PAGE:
abstract = "Vitamin D deficiency has reached epidemic proportions worldwide and has recently been linked to cardiometabolic risk factors including obesity, insulin resistance, hypertension, dyslipidemia, as well as type 2 diabetes and cardiovascular disease. The objective of this study was to examine the associations between circulating 25-hydrovitamin D (25(OH)D) levels and cardiometabolic risk factors using direct measures of adiposity, glucose intolerance, and insulin resistance, as well as lipids, blood pressure, and plasma markers of inflammation. We measured circulating 25(OH)D, physical activity (International Physical Activity Questionnaire- IPAQ), anthropometry (body mass index (BMI), waist-to-hip ratio (WHR), {\%} body fat (dual energy X-ray absorptiometry)), metabolic parameters (fasting and 2-h plasma glucose levels during oral glucose tolerance test; insulin sensitivity (M, hyperinsulinaemic-euglycaemic clamp), and cardiovascular and inflammatory profiles (blood pressure (BP), pulse pressure (PP), mean arterial pressure (MAP), plasma lipid levels, white blood cell count (WBC), and plasma high-sensitivity C-reactive protein levels (hsCRP)) in 111 healthy, non-diabetic adults (66 males/45 females; age 31.1. ±. 9.2. years; {\%} body fat 36.0. ±. 10.2{\%}). Mean 25(OH)D was 39.8. ±. 19.8 nmol/L with no difference between genders (p = 0.4). On univariate analysis, 25(OH)D was associated with{\%} body fat (r = -0.27; p = 0.005), 2-h glucose (r = -0.21; p = 0.03), PP (r = 0.26; p = 0.006), and insulin sensitivity (r = 0.20, p = 0.04), but not with age, BMI, WHR, fasting glucose, BP, MAP, lipids, or inflammatory markers (all p. >. 0.05). After adjusting for age and sex, 25(OH)D remained associated with{\%} body fat (β = -0.12{\%}; p = 0.003), 2-h glucose (β = -0.13. mmol/L; p = 0.02), PP (β = 0.12. mmHg; p = 0.009), and insulin sensitivity (β = 0.22. mg/kg/min; p = 0.03), and became associated with fasting glucose (β = -0.04. mmol/L; p = 0.04) and hsCRP (β = -0.51. mg/L; p = 0.04). After adjusting for age, sex, and {\%} body fat, 25(OH)D was no longer associated with insulin sensitivity, 2-h glucose, or hsCRP, but remained associated with fasting glucose (β = -0.05. mmol/L; p = 0.03) and PP (β = 0.10. mmHg; p = 0.03). 25(OH)D remained associated with fasting glucose (β = -0.06. mmol/L; p = 0.02) after hsCRP and physical activity were added to the model with {\%} body fat, age, and sex. These cross-sectional data suggest that associations between vitamin D and cardiometabolic risk among healthy, non-diabetic adults are largely mediated by adiposity. Large-scale intervention and mechanistic studies are needed to further investigate whether vitamin D has an independent role in the prevention and/or management of cardiometabolic risk and disease.",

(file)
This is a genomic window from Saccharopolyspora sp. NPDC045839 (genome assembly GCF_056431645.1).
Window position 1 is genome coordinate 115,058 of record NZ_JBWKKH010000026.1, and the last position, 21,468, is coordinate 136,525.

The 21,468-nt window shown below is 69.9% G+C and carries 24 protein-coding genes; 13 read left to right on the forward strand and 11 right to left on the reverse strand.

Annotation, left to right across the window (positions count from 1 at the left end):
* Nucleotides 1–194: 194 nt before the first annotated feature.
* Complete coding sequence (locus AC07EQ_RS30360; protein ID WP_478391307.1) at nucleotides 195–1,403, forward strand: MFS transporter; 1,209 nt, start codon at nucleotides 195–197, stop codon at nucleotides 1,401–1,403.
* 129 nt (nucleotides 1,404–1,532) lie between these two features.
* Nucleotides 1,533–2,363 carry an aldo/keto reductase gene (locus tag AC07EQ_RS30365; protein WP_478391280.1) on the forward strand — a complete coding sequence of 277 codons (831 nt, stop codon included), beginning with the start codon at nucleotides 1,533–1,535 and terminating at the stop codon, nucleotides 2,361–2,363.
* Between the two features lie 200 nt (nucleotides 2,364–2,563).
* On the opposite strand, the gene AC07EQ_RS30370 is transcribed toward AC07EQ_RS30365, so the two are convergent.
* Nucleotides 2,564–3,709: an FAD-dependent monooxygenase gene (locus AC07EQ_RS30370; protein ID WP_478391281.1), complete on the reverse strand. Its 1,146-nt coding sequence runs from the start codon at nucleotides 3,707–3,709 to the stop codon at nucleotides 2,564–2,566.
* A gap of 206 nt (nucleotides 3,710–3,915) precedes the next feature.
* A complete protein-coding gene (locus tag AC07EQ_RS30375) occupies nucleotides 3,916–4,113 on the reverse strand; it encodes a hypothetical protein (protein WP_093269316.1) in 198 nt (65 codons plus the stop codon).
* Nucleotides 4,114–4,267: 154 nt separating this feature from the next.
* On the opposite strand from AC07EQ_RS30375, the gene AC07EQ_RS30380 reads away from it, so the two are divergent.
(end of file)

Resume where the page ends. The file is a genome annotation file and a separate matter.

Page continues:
keywords = "25-Hydroxyvitamin D, Cardiometabolic risk, Cardiovascular disease, Diabetes, Obesity, Vitamin D",
author = "Aya Mousa and Negar Naderpoor and {de Courten}, {Maximilian P J} and Robert Scragg and {de Courten}, Barbora",
year = "2017",
month = "10",
doi = "10.1016/j.jsbmb.2016.12.008",
language = "English",
volume = "173",
pages = "258--264",
journal = "Journal of Steroid Biochemistry and Molecular Biology",
issn = "0960-0760",
publisher = "Elsevier",

}

TY - JOUR

T1 - 25-hydroxyvitamin D is associated with adiposity and cardiometabolic risk factors in a predominantly vitamin D-deficient and overweight/obese but otherwise healthy cohort

AU - Mousa, Aya

AU - Naderpoor, Negar

AU - de Courten, Maximilian P J

AU - Scragg, Robert

AU - de Courten, Barbora

PY - 2017/10

Y1 - 2017/10